The Thompson Sound refers to this collection’s producer, Linval Thompson, who was himself a reggae singer of some renown before concentrating more on the production side of the business in the late-’70s. He’s a perfectly good producer - not as unique as a Lee Perry or King Tubby, but he gets the job done – but an odd choice to work with Barry Brown because the two shared an almost identical high tenor singing voice. Perhaps Thompson saw a younger version of himself in Barry Brown, who was just 17 when their partnership began in 1979. The Thompson Sound is a collection of singles and a previously unreleased album the two laid down but held back because there was already a ton of Brown’s material flooding the market. It’s a mixed quality set, with the singles (“Please Officer” and “Ketch A Fire” – the latter of which uses the backing track from Thompson’s earlier “Everybody Needs Money”) both fiery numbers, but the later album tracks suffer from weaker performances and a shift in tone away from the rootsy sound of ’70s reggae towards the coming dancehall sound of the 80s. The album also makes the classic reggae mistake of placing dub tracks immediately following their corresponding vocal track. I can’t speak for others but I know I don’t want to hear the same rhythm track twice in a row, and usually end up skipping the dubs. There’s no shortage of better reggae albums out there, but if your collection already runs pretty deep, then The Thompson Sound is worth a listen.
Alex Chilton’s life is a challenging one to capture in biography, with a rare riches-to-rags trajectory; topping the charts with his first recording – The Box Tops’ “The Letter”- at the young age of 16 followed by a long unraveling period that included amazing work with Big Star and a messy solo career. Author Holly George-Warren’s handles the wide scope of Chilton’s life and music well, providing an Everest-sized amount of facts and first-person accounts from the people who were there. The author was, herself, one of those people, having spent some time with Chilton when he produced an EP for her band Clambake in the mid-’80s, although she wisely saves that bit of personal info for the Epilogue. The book really gets you wondering what life must have been like for Chilton, having had so much success at a young age, and then spending several decades swimming upstream against an ever-strengthening current. For me, A Man Called Destruction is a pretty sad story of a guy who was a brilliant writer and singer, but also clearly tortured by heavy personal demons (there are multiple suicide attempts, domestic abuse, and other forms of self-destructive behavior), but it’s such a well-researched and well-written book (I couldn’t find any spelling or grammar errors – a rarity for a rock bio) that you’ll be feverishly turning the pages to see where Chilton’s journeys take him next. Highly recommended.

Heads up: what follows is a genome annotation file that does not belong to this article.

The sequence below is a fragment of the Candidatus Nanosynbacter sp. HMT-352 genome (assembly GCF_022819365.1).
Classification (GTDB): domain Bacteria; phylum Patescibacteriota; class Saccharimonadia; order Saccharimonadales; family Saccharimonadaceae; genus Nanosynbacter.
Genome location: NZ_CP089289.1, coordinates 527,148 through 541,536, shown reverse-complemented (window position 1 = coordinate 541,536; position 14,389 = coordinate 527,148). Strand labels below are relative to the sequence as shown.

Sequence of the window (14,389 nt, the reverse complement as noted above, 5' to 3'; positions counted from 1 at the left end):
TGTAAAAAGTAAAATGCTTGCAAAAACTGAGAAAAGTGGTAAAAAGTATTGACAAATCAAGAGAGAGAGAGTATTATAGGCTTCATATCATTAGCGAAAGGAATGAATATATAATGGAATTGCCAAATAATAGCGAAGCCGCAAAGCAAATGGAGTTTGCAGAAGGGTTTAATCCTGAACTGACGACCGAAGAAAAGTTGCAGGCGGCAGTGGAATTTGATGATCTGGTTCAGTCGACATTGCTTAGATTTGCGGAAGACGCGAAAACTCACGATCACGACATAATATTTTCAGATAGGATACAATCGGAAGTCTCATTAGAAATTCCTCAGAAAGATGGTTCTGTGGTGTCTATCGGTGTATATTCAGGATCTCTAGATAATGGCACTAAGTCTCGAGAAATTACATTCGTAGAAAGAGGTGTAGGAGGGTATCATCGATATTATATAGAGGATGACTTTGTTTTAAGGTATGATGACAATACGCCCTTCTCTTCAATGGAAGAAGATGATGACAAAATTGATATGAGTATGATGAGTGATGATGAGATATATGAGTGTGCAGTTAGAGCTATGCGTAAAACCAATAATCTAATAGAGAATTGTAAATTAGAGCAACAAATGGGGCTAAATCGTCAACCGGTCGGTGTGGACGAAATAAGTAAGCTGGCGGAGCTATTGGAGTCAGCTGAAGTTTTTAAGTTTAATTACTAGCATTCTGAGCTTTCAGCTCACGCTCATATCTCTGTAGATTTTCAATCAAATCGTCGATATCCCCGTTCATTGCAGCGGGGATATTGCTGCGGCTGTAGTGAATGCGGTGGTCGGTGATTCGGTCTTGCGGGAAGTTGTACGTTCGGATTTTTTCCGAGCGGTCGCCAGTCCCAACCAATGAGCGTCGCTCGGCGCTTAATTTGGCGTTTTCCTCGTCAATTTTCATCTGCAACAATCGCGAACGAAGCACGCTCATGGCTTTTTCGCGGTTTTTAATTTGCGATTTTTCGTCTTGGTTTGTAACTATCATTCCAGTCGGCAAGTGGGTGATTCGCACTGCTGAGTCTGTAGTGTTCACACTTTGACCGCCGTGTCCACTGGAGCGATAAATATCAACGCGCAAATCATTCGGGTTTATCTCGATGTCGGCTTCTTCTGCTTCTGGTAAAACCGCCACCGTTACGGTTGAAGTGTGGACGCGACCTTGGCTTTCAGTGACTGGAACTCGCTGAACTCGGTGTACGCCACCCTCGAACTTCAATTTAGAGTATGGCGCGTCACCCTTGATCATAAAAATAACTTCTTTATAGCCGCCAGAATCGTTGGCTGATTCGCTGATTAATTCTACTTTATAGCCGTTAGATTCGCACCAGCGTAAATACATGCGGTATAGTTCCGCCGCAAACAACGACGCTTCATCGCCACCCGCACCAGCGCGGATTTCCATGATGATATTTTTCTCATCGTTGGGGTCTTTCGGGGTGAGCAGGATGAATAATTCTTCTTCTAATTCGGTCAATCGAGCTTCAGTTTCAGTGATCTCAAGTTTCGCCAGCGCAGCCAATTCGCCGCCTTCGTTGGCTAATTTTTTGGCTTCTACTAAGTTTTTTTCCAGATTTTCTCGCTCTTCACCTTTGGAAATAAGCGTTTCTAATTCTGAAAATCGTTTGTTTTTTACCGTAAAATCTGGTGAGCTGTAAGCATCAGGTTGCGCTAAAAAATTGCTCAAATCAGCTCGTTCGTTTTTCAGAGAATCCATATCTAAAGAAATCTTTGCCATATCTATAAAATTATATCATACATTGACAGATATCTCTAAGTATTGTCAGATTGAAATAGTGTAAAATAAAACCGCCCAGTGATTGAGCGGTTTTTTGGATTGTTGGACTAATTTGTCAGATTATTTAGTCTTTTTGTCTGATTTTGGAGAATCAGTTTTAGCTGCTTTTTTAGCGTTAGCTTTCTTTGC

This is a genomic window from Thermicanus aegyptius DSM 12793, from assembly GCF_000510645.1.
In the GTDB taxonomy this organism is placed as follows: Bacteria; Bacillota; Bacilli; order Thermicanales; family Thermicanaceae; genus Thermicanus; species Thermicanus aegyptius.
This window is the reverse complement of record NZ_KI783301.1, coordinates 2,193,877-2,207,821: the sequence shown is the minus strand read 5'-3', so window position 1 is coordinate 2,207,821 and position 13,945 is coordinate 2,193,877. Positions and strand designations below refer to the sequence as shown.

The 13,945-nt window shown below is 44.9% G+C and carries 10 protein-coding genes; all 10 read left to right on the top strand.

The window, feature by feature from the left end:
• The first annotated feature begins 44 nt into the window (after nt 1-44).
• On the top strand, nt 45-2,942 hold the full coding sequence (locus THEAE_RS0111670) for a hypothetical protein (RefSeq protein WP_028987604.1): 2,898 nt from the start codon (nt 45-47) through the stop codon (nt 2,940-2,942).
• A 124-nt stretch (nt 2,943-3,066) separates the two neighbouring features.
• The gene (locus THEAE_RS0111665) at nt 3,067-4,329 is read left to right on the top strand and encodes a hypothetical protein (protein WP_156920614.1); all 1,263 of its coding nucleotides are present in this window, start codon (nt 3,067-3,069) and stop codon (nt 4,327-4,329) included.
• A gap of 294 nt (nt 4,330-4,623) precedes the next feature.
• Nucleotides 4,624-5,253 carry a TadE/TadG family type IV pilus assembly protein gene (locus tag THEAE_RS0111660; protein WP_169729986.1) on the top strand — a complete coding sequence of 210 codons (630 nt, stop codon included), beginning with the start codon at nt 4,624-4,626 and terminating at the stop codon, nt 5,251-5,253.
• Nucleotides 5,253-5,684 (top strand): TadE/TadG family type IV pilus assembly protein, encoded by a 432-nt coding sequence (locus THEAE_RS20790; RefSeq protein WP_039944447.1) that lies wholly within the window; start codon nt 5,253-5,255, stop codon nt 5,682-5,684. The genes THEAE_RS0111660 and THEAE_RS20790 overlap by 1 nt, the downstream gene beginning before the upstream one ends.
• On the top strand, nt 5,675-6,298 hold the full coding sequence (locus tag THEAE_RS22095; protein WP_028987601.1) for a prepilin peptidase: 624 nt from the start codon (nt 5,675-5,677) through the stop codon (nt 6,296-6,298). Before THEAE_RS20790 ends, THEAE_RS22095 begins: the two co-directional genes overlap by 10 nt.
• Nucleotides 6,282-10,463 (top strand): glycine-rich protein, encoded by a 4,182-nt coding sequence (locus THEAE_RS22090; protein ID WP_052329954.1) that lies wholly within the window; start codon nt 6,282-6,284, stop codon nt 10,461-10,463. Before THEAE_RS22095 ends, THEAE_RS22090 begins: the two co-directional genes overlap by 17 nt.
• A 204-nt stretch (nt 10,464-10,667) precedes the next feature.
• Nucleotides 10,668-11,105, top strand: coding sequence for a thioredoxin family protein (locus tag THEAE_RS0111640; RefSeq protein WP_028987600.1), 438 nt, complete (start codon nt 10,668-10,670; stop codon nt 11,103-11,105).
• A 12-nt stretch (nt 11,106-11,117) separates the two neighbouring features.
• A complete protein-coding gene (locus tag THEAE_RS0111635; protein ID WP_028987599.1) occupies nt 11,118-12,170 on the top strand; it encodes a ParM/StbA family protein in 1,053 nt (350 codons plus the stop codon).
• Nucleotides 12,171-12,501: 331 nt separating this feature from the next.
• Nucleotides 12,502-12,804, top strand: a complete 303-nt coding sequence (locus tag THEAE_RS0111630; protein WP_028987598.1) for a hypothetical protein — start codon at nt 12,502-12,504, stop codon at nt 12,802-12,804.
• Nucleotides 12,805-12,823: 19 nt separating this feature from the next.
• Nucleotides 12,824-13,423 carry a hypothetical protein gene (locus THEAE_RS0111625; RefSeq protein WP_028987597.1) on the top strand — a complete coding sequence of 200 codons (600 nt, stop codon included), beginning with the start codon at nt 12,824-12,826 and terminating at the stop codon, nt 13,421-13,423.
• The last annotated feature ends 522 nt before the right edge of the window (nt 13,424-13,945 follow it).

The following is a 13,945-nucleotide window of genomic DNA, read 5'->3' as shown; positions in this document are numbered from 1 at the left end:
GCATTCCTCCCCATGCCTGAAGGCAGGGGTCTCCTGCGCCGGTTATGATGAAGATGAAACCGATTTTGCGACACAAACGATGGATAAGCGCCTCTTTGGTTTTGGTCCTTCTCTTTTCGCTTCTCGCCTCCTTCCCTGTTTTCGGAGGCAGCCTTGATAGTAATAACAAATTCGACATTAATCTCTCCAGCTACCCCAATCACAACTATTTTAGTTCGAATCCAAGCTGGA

The Mighty Lemon Drops were one of the better second-tier acts to emerge from the ‘C86 scene’ of mid-’80s UK indie rock bands. The West Midlands group made their way by cross-pollinating the adrenaline rush of garage rock and punk with the darker side of ’60s psychedelia. It was a promising conglomeration of influences and its promise was often delivered on with great songs, however, the band spent their careers dogged by constant comparisons to Echo and The Bunnymen. These comparisons were completely warranted, as it can be hard to tell the two apart sonically; although Mighty Lemon Drops singer Paul Marsh was more contented to devise lyrics out of basic rhymes (head/said, fine/mine, hide/side) than Ian McCulloch was. Uptight collects twenty-four tracks from The Lemon Drops’ early days, sourced from demos, BBC sessions, singles and EPs. The four songs from the Like An Angel EP are the best ones, including my personal favorite “Sympathize With Us”. Perhaps the song is little more than The Bunnymen rewriting The Doors’ “L.A. Woman”, but it works well despite its obvious origins. A trio of songs recorded a year later for the C86 cassette compilation show the band getting more comfortable with the recording studio while still retaining the Velvets-meets-Nuggets attack fans had already come to expect from them. The album closes oddly, with eight songs from the band’s earliest recordings – the Some Of My Best Friends Are Songs cassette. It includes some of the same songs found elsewhere on the album (including the aforementioned “Sympathize With Us”) but a bad recording makes these versions far less enjoyable. Even a cover of The Velvet Underground’s “There She Goes Again” misses the mark. Yes, Uptight is a mixed bag, but the high points make it worth investigating.